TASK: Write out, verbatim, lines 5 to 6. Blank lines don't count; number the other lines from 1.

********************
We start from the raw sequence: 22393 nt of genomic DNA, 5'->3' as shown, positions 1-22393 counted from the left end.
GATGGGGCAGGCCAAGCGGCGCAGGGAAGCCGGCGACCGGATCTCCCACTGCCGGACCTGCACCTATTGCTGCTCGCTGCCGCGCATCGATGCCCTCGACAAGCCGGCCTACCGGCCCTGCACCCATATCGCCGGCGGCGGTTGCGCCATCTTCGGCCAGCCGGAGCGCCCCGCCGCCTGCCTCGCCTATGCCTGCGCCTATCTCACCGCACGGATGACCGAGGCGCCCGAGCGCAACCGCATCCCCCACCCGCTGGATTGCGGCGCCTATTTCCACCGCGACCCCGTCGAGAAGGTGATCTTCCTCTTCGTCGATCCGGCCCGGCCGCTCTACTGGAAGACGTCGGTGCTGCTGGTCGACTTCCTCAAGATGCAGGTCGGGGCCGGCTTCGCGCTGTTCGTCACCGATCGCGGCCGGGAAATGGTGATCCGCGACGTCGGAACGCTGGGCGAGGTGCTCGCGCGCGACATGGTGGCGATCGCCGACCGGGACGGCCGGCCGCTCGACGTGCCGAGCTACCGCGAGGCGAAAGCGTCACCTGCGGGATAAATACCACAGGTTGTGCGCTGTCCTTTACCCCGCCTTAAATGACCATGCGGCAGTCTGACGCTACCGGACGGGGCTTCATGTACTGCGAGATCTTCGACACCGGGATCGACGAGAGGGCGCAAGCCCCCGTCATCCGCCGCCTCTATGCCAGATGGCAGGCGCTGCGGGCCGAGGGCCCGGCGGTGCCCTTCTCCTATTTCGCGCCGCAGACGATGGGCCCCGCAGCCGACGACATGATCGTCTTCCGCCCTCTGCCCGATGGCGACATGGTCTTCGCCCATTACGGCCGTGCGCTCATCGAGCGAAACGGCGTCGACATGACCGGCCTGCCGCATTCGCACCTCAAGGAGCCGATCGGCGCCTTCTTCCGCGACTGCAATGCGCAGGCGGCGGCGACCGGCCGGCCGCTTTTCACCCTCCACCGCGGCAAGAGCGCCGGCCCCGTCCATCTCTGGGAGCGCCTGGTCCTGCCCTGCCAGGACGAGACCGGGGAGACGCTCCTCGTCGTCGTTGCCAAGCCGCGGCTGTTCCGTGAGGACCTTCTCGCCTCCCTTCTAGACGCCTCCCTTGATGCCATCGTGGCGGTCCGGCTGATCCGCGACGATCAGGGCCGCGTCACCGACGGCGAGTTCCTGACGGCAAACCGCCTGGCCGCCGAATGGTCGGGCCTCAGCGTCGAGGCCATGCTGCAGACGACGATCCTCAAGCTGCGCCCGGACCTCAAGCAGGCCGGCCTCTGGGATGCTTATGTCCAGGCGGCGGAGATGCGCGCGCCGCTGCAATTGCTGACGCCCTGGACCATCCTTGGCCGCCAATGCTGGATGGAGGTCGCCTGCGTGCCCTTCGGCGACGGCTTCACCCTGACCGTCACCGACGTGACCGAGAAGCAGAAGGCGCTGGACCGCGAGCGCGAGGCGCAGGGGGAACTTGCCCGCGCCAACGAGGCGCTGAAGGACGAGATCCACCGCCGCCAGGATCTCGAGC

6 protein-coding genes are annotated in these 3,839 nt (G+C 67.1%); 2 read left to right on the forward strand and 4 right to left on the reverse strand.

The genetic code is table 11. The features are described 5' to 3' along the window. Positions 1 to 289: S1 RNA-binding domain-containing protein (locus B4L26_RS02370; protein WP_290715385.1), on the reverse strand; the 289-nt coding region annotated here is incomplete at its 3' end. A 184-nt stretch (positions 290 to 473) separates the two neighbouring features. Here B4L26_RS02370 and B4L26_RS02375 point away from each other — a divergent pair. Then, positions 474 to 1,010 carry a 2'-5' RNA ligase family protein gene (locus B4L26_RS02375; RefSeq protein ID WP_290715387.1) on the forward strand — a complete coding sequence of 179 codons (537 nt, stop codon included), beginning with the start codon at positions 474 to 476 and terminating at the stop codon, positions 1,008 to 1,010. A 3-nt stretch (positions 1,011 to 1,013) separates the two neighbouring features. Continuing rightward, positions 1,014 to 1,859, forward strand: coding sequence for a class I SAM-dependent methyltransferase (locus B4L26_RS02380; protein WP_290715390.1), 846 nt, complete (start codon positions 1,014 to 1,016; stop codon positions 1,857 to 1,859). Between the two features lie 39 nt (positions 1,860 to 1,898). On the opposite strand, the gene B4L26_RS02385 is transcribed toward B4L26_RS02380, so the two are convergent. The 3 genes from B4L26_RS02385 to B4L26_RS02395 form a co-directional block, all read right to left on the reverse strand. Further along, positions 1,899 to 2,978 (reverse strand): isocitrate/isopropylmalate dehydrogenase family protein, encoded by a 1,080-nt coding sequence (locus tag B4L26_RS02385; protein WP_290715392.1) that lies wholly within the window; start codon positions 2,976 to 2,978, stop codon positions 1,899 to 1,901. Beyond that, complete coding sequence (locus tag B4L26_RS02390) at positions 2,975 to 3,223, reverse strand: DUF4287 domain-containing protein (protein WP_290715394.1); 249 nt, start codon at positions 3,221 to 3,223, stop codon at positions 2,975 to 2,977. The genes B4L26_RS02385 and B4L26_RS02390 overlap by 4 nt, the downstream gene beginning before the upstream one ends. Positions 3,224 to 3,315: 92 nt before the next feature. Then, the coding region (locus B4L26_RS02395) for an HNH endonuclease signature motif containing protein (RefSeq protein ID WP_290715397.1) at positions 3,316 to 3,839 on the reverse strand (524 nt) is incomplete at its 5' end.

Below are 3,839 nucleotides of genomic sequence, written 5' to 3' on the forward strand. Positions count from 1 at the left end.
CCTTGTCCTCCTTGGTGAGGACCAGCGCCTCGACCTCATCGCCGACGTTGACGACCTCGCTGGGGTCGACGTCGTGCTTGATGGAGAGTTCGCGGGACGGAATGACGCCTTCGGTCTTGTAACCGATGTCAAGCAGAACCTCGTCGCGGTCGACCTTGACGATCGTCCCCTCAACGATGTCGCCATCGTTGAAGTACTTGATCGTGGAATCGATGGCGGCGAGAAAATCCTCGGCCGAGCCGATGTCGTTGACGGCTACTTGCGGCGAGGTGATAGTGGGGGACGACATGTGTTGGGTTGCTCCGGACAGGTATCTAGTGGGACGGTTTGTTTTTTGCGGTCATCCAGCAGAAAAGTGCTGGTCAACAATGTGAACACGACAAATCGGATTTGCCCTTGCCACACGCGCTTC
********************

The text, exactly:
Below are 3,839 nucleotides of genomic sequence, written 5' to 3' on the forward strand. Positions count from 1 at the left end.
CCTTGTCCTCCTTGGTGAGGACCAGCGCCTCGACCTCATCGCCGACGTTGACGACCTCGCTGGGGTCGACGTCGTGCTTGATGGAGAGTTCGCGGGACGGAATGACGCCTTCGGTCTTGTAACCGATGTCAAGCAGAACCTCGTCGCGGTCGACCTTGACGATCGTCCCCTCAACGATGTCGCCATCGTTGAAGTACTTGATCGTGGAATCGATGGCGGCGAGAAAATCCTCGGCCGAGCCGATGTCGTTGACGGCTACTTGCGGCGAGGTGATAGTGGGGGACGACATGTGTTGGGTTGCTCCGGACAGGTATCTAGTGGGACGGTTTGTTTTTTGCGGTCATCCAGCAGAAAAGTGCTGGTCAACAATGTGAACACGACAAATCGGATTTGCCCTTGCCACACGCGCTTC